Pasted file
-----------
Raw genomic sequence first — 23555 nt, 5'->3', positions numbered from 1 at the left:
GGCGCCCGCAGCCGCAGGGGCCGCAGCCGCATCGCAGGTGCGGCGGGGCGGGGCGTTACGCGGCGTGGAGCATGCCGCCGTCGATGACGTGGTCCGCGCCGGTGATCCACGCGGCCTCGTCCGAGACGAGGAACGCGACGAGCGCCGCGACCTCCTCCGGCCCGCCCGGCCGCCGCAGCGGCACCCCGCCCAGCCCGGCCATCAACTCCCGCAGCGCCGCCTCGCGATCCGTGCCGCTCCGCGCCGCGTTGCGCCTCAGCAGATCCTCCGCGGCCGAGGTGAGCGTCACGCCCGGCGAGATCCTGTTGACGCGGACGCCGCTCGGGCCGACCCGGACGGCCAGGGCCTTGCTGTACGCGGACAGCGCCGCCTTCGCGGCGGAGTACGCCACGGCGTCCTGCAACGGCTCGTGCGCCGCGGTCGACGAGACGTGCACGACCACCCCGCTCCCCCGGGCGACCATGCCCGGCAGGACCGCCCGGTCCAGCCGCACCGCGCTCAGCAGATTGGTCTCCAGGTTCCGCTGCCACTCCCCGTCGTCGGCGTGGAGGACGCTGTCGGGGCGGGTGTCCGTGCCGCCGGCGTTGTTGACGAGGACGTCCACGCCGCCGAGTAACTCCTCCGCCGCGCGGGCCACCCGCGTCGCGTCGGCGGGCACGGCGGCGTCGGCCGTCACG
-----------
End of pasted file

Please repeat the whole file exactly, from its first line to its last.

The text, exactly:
Raw genomic sequence first — 23555 nt, 5'->3', positions numbered from 1 at the left:
GGCGCCCGCAGCCGCAGGGGCCGCAGCCGCATCGCAGGTGCGGCGGGGCGGGGCGTTACGCGGCGTGGAGCATGCCGCCGTCGATGACGTGGTCCGCGCCGGTGATCCACGCGGCCTCGTCCGAGACGAGGAACGCGACGAGCGCCGCGACCTCCTCCGGCCCGCCCGGCCGCCGCAGCGGCACCCCGCCCAGCCCGGCCATCAACTCCCGCAGCGCCGCCTCGCGATCCGTGCCGCTCCGCGCCGCGTTGCGCCTCAGCAGATCCTCCGCGGCCGAGGTGAGCGTCACGCCCGGCGAGATCCTGTTGACGCGGACGCCGCTCGGGCCGACCCGGACGGCCAGGGCCTTGCTGTACGCGGACAGCGCCGCCTTCGCGGCGGAGTACGCCACGGCGTCCTGCAACGGCTCGTGCGCCGCGGTCGACGAGACGTGCACGACCACCCCGCTCCCCCGGGCGACCATGCCCGGCAGGACCGCCCGGTCCAGCCGCACCGCGCTCAGCAGATTGGTCTCCAGGTTCCGCTGCCACTCCCCGTCGTCGGCGTGGAGGACGCTGTCGGGGCGGGTGTCCGTGCCGCCGGCGTTGTTGACGAGGACGTCCACGCCGCCGAGTAACTCCTCCGCCGCGCGGGCCACCCGCGTCGCGTCGGCGGGCACGGCGGCGTCGGCCGTCACG